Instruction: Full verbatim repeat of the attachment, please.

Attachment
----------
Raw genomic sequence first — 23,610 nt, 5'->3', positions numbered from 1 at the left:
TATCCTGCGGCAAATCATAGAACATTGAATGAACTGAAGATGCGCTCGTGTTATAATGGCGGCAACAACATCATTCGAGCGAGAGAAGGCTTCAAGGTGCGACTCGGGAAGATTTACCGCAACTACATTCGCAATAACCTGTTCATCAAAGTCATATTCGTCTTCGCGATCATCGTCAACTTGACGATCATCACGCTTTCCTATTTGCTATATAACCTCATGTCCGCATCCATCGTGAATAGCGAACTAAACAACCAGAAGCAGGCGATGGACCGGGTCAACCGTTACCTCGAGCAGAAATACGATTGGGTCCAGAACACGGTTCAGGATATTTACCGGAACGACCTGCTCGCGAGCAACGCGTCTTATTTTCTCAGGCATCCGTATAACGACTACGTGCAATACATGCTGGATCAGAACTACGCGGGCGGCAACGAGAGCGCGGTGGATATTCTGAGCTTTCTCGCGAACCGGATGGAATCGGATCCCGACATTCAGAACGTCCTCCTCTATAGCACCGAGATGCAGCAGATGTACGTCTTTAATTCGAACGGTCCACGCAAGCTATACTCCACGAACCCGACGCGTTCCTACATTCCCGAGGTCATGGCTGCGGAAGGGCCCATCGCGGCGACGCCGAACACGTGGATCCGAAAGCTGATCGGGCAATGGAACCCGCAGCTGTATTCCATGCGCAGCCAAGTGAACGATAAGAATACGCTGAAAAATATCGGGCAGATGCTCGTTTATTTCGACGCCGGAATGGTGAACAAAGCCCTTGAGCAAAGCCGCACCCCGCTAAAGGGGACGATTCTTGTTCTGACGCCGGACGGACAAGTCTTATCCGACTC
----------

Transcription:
Raw genomic sequence first — 23,610 nt, 5'->3', positions numbered from 1 at the left:
TATCCTGCGGCAAATCATAGAACATTGAATGAACTGAAGATGCGCTCGTGTTATAATGGCGGCAACAACATCATTCGAGCGAGAGAAGGCTTCAAGGTGCGACTCGGGAAGATTTACCGCAACTACATTCGCAATAACCTGTTCATCAAAGTCATATTCGTCTTCGCGATCATCGTCAACTTGACGATCATCACGCTTTCCTATTTGCTATATAACCTCATGTCCGCATCCATCGTGAATAGCGAACTAAACAACCAGAAGCAGGCGATGGACCGGGTCAACCGTTACCTCGAGCAGAAATACGATTGGGTCCAGAACACGGTTCAGGATATTTACCGGAACGACCTGCTCGCGAGCAACGCGTCTTATTTTCTCAGGCATCCGTATAACGACTACGTGCAATACATGCTGGATCAGAACTACGCGGGCGGCAACGAGAGCGCGGTGGATATTCTGAGCTTTCTCGCGAACCGGATGGAATCGGATCCCGACATTCAGAACGTCCTCCTCTATAGCACCGAGATGCAGCAGATGTACGTCTTTAATTCGAACGGTCCACGCAAGCTATACTCCACGAACCCGACGCGTTCCTACATTCCCGAGGTCATGGCTGCGGAAGGGCCCATCGCGGCGACGCCGAACACGTGGATCCGAAAGCTGATCGGGCAATGGAACCCGCAGCTGTATTCCATGCGCAGCCAAGTGAACGATAAGAATACGCTGAAAAATATCGGGCAGATGCTCGTTTATTTCGACGCCGGAATGGTGAACAAAGCCCTTGAGCAAAGCCGCACCCCGCTAAAGGGGACGATTCTTGTTCTGACGCCGGACGGACAAGTCTTATCCGACTC